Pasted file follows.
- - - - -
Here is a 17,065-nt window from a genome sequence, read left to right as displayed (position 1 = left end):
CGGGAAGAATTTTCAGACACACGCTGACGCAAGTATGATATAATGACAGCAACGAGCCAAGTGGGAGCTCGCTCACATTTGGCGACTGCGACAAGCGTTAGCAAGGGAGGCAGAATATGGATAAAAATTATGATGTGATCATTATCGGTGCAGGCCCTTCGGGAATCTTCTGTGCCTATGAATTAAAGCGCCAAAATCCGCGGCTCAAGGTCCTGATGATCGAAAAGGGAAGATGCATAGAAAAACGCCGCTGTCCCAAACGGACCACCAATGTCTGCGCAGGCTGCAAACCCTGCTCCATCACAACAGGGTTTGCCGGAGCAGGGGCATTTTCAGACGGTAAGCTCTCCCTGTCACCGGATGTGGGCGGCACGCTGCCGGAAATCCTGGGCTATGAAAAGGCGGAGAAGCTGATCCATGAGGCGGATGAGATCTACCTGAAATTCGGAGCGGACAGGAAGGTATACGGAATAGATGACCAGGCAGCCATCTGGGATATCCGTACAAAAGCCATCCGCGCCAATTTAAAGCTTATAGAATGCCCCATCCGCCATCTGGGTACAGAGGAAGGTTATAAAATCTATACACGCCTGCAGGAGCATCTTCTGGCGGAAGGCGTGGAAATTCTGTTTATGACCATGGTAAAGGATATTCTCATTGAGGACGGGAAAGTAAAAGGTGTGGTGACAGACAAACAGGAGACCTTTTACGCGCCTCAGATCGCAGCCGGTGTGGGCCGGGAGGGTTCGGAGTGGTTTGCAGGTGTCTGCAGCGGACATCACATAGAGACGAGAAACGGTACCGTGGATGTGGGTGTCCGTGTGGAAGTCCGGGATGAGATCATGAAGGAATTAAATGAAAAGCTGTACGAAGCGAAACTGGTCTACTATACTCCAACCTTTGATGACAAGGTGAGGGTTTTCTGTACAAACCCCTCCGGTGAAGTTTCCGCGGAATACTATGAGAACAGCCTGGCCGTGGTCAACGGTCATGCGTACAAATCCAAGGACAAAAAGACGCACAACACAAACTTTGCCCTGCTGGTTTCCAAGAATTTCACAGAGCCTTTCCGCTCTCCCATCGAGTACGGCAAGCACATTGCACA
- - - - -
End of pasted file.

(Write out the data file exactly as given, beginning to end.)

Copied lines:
Here is a 17,065-nt window from a genome sequence, read left to right as displayed (position 1 = left end):
CGGGAAGAATTTTCAGACACACGCTGACGCAAGTATGATATAATGACAGCAACGAGCCAAGTGGGAGCTCGCTCACATTTGGCGACTGCGACAAGCGTTAGCAAGGGAGGCAGAATATGGATAAAAATTATGATGTGATCATTATCGGTGCAGGCCCTTCGGGAATCTTCTGTGCCTATGAATTAAAGCGCCAAAATCCGCGGCTCAAGGTCCTGATGATCGAAAAGGGAAGATGCATAGAAAAACGCCGCTGTCCCAAACGGACCACCAATGTCTGCGCAGGCTGCAAACCCTGCTCCATCACAACAGGGTTTGCCGGAGCAGGGGCATTTTCAGACGGTAAGCTCTCCCTGTCACCGGATGTGGGCGGCACGCTGCCGGAAATCCTGGGCTATGAAAAGGCGGAGAAGCTGATCCATGAGGCGGATGAGATCTACCTGAAATTCGGAGCGGACAGGAAGGTATACGGAATAGATGACCAGGCAGCCATCTGGGATATCCGTACAAAAGCCATCCGCGCCAATTTAAAGCTTATAGAATGCCCCATCCGCCATCTGGGTACAGAGGAAGGTTATAAAATCTATACACGCCTGCAGGAGCATCTTCTGGCGGAAGGCGTGGAAATTCTGTTTATGACCATGGTAAAGGATATTCTCATTGAGGACGGGAAAGTAAAAGGTGTGGTGACAGACAAACAGGAGACCTTTTACGCGCCTCAGATCGCAGCCGGTGTGGGCCGGGAGGGTTCGGAGTGGTTTGCAGGTGTCTGCAGCGGACATCACATAGAGACGAGAAACGGTACCGTGGATGTGGGTGTCCGTGTGGAAGTCCGGGATGAGATCATGAAGGAATTAAATGAAAAGCTGTACGAAGCGAAACTGGTCTACTATACTCCAACCTTTGATGACAAGGTGAGGGTTTTCTGTACAAACCCCTCCGGTGAAGTTTCCGCGGAATACTATGAGAACAGCCTGGCCGTGGTCAACGGTCATGCGTACAAATCCAAGGACAAAAAGACGCACAACACAAACTTTGCCCTGCTGGTTTCCAAGAATTTCACAGAGCCTTTCCGCTCTCCCATCGAGTACGGCAAGCACATTGCACA